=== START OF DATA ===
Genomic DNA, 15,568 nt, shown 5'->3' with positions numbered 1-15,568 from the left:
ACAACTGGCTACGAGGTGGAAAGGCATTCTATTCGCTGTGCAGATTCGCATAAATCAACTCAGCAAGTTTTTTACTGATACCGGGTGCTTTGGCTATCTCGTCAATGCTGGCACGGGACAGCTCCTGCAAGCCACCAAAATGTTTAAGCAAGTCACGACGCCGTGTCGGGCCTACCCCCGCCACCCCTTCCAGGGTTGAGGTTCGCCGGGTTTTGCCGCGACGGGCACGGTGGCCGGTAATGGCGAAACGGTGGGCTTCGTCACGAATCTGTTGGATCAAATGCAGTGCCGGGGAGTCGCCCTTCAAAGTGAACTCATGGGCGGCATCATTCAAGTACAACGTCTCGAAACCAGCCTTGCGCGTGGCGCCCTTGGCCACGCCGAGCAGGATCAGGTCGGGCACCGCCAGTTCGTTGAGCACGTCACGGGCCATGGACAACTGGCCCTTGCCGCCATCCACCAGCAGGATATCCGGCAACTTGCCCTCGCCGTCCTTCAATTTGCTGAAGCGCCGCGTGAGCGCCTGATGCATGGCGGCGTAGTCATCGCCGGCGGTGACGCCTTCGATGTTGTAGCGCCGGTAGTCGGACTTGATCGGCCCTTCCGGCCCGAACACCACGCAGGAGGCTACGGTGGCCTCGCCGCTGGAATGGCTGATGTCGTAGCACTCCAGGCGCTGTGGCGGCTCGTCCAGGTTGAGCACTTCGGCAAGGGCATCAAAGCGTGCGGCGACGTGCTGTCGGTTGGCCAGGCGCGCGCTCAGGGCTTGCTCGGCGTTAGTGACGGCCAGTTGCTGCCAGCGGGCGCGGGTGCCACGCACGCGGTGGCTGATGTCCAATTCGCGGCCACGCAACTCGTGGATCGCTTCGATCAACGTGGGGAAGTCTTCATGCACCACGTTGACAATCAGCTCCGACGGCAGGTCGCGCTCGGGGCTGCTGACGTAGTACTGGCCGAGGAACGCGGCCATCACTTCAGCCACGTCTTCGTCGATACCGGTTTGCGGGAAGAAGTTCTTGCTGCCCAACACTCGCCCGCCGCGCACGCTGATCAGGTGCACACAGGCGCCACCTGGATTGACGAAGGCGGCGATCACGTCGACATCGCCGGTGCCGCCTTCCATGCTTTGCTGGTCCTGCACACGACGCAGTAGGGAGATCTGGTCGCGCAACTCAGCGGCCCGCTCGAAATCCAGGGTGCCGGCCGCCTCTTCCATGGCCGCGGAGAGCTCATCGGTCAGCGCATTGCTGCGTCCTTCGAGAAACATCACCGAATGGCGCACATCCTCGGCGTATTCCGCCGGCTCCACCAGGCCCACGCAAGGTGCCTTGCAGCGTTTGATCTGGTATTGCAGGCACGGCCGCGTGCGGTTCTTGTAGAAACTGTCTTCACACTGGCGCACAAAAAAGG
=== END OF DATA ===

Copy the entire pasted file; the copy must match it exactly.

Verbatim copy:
Genomic DNA, 15,568 nt, shown 5'->3' with positions numbered 1-15,568 from the left:
ACAACTGGCTACGAGGTGGAAAGGCATTCTATTCGCTGTGCAGATTCGCATAAATCAACTCAGCAAGTTTTTTACTGATACCGGGTGCTTTGGCTATCTCGTCAATGCTGGCACGGGACAGCTCCTGCAAGCCACCAAAATGTTTAAGCAAGTCACGACGCCGTGTCGGGCCTACCCCCGCCACCCCTTCCAGGGTTGAGGTTCGCCGGGTTTTGCCGCGACGGGCACGGTGGCCGGTAATGGCGAAACGGTGGGCTTCGTCACGAATCTGTTGGATCAAATGCAGTGCCGGGGAGTCGCCCTTCAAAGTGAACTCATGGGCGGCATCATTCAAGTACAACGTCTCGAAACCAGCCTTGCGCGTGGCGCCCTTGGCCACGCCGAGCAGGATCAGGTCGGGCACCGCCAGTTCGTTGAGCACGTCACGGGCCATGGACAACTGGCCCTTGCCGCCATCCACCAGCAGGATATCCGGCAACTTGCCCTCGCCGTCCTTCAATTTGCTGAAGCGCCGCGTGAGCGCCTGATGCATGGCGGCGTAGTCATCGCCGGCGGTGACGCCTTCGATGTTGTAGCGCCGGTAGTCGGACTTGATCGGCCCTTCCGGCCCGAACACCACGCAGGAGGCTACGGTGGCCTCGCCGCTGGAATGGCTGATGTCGTAGCACTCCAGGCGCTGTGGCGGCTCGTCCAGGTTGAGCACTTCGGCAAGGGCATCAAAGCGTGCGGCGACGTGCTGTCGGTTGGCCAGGCGCGCGCTCAGGGCTTGCTCGGCGTTAGTGACGGCCAGTTGCTGCCAGCGGGCGCGGGTGCCACGCACGCGGTGGCTGATGTCCAATTCGCGGCCACGCAACTCGTGGATCGCTTCGATCAACGTGGGGAAGTCTTCATGCACCACGTTGACAATCAGCTCCGACGGCAGGTCGCGCTCGGGGCTGCTGACGTAGTACTGGCCGAGGAACGCGGCCATCACTTCAGCCACGTCTTCGTCGATACCGGTTTGCGGGAAGAAGTTCTTGCTGCCCAACACTCGCCCGCCGCGCACGCTGATCAGGTGCACACAGGCGCCACCTGGATTGACGAAGGCGGCGATCACGTCGACATCGCCGGTGCCGCCTTCCATGCTTTGCTGGTCCTGCACACGACGCAGTAGGGAGATCTGGTCGCGCAACTCAGCGGCCCGCTCGAAATCCAGGGTGCCGGCCGCCTCTTCCATGGCCGCGGAGAGCTCATCGGTCAGCGCATTGCTGCGTCCTTCGAGAAACATCACCGAATGGCGCACATCCTCGGCGTATTCCGCCGGCTCCACCAGGCCCACGCAAGGTGCCTTGCAGCGTTTGATCTGGTATTGCAGGCACGGCCGCGTGCGGTTCTTGTAGAAACTGTCTTCACACTGGCGCACAAAAAAGG